“Our work with Repsol on Kaleidoscope is only the start of what we envision to be broad range of totally new integrated imaging and reservoir technologies and innovation that will be created in Kaleidoscope,” says Dr. Alan R. Huffman, CEO of FusionGeo. “These technologies will include new analysis tools for geopressure prediction and fracture detection with 3D seismic, advanced applications of land statics and waveform inversion, and full scale integration of these technologies at the reservoir scale to enhance the characterization of the reservoir during exploration and improve the performance of the reservoir during production.”

The Kaleidoscope supercomputer began operating in October 2008. With a 22-sq ft (2-sq m) footprint, the base cluster is 300 IBM blades distributed into eight racks. The organization within the racks was designed to optimize the RTM algorithm. Using a six-blade computational unit, Repsol says 50 data blocks can be processed simultaneously across 50 computational units.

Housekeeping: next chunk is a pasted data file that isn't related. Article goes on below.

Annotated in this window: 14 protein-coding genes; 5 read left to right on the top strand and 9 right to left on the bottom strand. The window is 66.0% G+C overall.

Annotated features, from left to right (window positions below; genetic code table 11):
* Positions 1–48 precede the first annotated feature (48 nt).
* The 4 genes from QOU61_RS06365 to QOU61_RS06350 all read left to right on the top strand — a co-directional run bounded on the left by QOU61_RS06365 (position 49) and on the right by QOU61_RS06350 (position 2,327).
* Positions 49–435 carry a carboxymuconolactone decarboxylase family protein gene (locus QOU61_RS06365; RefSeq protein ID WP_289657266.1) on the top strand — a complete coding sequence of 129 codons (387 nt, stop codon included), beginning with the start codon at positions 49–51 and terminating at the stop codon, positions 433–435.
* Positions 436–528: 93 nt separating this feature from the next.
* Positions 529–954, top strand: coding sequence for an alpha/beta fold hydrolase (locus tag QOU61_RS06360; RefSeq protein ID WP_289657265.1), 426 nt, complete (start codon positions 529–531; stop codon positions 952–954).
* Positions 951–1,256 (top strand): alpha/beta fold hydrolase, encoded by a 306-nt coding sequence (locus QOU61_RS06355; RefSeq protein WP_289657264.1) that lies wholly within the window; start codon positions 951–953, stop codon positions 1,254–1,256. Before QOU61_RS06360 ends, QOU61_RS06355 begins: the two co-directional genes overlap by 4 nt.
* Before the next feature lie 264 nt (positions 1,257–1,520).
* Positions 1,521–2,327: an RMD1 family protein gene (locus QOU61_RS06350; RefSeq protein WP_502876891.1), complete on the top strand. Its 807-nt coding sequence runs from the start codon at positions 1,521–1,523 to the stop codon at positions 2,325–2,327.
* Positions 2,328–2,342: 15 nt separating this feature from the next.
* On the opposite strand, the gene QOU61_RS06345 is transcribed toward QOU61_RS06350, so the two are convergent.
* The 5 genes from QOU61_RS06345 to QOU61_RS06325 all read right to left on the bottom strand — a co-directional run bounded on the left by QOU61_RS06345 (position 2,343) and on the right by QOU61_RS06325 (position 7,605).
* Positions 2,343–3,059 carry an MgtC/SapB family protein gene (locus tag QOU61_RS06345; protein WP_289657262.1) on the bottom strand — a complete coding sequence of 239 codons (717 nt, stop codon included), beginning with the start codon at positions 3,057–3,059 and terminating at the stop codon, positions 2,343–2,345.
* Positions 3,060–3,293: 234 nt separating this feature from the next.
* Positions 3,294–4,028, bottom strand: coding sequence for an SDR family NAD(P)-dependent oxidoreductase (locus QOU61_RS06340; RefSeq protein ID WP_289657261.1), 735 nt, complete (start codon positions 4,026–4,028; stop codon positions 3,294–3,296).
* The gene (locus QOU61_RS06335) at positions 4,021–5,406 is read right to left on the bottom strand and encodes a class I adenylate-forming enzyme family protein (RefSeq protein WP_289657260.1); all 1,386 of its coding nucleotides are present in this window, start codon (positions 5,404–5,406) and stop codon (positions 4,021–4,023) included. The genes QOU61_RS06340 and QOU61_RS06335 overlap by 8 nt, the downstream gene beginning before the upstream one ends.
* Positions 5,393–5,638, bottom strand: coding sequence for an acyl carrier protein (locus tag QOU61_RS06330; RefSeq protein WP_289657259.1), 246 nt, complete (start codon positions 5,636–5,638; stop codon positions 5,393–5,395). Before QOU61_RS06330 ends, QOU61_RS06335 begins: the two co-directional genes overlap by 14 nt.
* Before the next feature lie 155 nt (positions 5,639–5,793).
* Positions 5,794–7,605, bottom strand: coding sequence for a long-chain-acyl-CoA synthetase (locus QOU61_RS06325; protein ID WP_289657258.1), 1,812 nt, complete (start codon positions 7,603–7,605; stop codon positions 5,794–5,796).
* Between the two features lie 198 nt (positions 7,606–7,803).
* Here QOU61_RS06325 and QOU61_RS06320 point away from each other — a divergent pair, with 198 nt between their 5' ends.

Parallel processing also contributes to Kaleidoscope as follows:

  • Grid level: All the shots in a migration algorithm could be processed in parallel. The different computational nodes of a cluster could be used to run simultaneously different shots. This is called the grid level parallelism and Kaleidoscope uses the Grid-SuperScalar program. The parallel efficiency is 100%.
  • Process level: Each shot requires some hardware resources. If one computational node of the cluster cannot handle it, the shot execution must be split among nodes using domain decomposition techniques. The scalability of this is limited by the use of Finite Differences. Moreover, at this level, users must manage the input/output (I/O)needed by RTM. Using asynchronous IO and checkpointing minimizes the IO time in a RTM execution.